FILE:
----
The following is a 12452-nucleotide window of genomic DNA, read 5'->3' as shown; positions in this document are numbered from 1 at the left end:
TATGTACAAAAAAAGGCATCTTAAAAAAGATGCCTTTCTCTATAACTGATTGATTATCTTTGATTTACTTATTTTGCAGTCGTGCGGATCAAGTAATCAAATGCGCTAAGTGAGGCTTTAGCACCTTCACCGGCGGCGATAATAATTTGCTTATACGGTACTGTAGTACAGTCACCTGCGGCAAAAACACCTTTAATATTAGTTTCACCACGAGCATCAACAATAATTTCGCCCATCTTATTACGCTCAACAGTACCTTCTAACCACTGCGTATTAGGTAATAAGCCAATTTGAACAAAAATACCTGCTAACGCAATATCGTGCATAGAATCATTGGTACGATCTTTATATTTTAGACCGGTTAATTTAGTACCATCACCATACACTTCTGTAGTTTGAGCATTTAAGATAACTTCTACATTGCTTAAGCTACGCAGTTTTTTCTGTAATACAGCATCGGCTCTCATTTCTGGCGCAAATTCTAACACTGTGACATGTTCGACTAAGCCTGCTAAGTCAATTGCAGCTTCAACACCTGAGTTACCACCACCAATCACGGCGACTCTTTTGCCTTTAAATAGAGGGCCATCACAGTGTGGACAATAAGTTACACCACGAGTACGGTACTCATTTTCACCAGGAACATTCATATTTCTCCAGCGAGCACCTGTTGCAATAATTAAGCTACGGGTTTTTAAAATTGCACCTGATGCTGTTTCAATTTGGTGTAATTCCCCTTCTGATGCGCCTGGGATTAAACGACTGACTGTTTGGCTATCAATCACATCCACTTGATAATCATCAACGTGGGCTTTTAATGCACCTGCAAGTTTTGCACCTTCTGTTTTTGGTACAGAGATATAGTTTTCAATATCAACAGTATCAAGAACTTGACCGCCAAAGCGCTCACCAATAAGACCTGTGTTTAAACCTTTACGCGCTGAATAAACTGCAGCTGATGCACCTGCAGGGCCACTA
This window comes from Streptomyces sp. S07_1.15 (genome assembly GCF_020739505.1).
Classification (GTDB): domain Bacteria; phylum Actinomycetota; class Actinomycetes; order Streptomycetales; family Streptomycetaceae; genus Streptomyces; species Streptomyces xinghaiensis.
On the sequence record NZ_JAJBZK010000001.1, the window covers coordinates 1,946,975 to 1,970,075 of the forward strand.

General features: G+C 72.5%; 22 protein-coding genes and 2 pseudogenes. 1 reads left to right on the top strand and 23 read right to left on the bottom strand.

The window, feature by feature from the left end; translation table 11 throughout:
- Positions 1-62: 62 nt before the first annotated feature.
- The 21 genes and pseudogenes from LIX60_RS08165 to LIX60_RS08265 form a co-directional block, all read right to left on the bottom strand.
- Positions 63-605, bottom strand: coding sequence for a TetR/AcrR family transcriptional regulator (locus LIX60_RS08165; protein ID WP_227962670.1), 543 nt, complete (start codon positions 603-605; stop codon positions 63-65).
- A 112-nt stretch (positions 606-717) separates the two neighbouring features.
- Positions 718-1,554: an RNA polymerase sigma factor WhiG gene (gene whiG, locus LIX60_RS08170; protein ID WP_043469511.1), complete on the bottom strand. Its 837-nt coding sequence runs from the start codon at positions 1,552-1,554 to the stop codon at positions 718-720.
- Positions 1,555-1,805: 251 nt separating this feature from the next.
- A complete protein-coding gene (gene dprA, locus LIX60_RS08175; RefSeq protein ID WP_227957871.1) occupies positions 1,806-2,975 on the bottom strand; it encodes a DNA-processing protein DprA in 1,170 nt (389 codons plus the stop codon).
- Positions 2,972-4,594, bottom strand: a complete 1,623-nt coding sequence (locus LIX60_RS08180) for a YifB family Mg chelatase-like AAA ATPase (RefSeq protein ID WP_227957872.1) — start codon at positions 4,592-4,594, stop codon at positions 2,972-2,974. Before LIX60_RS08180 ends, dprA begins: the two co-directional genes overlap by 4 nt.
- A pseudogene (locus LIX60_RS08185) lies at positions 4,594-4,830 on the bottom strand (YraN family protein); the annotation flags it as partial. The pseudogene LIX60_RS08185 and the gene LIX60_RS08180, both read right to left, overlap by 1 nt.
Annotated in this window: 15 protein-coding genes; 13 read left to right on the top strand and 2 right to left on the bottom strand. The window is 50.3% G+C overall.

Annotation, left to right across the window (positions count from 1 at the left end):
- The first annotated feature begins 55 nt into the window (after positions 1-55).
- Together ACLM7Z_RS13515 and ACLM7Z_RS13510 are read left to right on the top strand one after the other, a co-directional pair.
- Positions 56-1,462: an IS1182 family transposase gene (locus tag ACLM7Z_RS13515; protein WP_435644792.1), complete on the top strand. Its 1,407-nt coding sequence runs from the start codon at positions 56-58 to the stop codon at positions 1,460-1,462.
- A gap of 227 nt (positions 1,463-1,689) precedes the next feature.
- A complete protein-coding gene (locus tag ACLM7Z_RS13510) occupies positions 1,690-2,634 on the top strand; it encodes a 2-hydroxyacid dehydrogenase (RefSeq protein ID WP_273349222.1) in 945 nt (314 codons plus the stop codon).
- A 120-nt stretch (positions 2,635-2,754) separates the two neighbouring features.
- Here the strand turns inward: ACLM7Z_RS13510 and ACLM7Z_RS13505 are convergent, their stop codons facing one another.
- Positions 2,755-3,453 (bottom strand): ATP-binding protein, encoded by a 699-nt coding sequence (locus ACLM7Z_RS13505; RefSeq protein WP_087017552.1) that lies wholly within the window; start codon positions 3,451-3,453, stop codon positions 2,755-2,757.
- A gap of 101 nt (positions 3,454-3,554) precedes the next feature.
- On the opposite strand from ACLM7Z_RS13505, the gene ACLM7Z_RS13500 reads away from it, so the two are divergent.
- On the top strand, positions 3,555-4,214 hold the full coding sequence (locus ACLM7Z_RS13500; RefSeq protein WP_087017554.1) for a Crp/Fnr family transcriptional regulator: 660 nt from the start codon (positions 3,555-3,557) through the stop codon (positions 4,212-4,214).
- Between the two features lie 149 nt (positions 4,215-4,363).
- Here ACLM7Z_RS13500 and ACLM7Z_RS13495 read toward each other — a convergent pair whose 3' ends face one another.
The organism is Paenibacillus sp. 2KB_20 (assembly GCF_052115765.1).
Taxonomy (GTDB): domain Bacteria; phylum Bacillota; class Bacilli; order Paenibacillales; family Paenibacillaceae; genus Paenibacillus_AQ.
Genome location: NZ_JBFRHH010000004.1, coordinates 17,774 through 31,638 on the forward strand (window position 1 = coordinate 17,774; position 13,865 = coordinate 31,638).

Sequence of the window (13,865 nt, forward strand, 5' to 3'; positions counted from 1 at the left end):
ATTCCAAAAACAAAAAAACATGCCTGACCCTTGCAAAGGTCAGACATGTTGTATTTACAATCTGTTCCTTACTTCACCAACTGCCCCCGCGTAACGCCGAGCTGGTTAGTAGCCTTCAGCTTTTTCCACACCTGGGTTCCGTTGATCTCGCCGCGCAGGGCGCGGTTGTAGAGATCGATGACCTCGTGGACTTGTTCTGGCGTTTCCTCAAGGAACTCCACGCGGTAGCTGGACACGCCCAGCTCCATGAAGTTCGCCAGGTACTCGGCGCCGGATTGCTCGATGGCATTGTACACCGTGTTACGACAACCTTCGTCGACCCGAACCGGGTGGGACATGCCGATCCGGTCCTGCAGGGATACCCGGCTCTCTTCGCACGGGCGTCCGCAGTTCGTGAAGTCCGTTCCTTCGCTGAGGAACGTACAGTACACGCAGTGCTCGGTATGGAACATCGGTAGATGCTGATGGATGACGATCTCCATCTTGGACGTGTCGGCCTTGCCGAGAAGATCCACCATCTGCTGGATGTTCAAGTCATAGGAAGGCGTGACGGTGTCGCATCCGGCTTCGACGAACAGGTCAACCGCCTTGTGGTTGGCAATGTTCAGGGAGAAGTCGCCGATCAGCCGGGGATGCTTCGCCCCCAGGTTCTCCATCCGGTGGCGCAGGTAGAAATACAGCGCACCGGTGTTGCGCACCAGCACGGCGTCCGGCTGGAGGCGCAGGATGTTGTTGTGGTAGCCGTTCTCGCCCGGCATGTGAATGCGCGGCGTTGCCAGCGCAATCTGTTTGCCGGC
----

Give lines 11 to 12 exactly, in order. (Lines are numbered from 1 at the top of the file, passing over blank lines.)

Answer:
- A 112-nt stretch (positions 606-717) separates the two neighbouring features.
- Positions 718-1,554: an RNA polymerase sigma factor WhiG gene (gene whiG, locus LIX60_RS08170; protein ID WP_043469511.1), complete on the bottom strand. Its 837-nt coding sequence runs from the start codon at positions 1,552-1,554 to the stop codon at positions 718-720.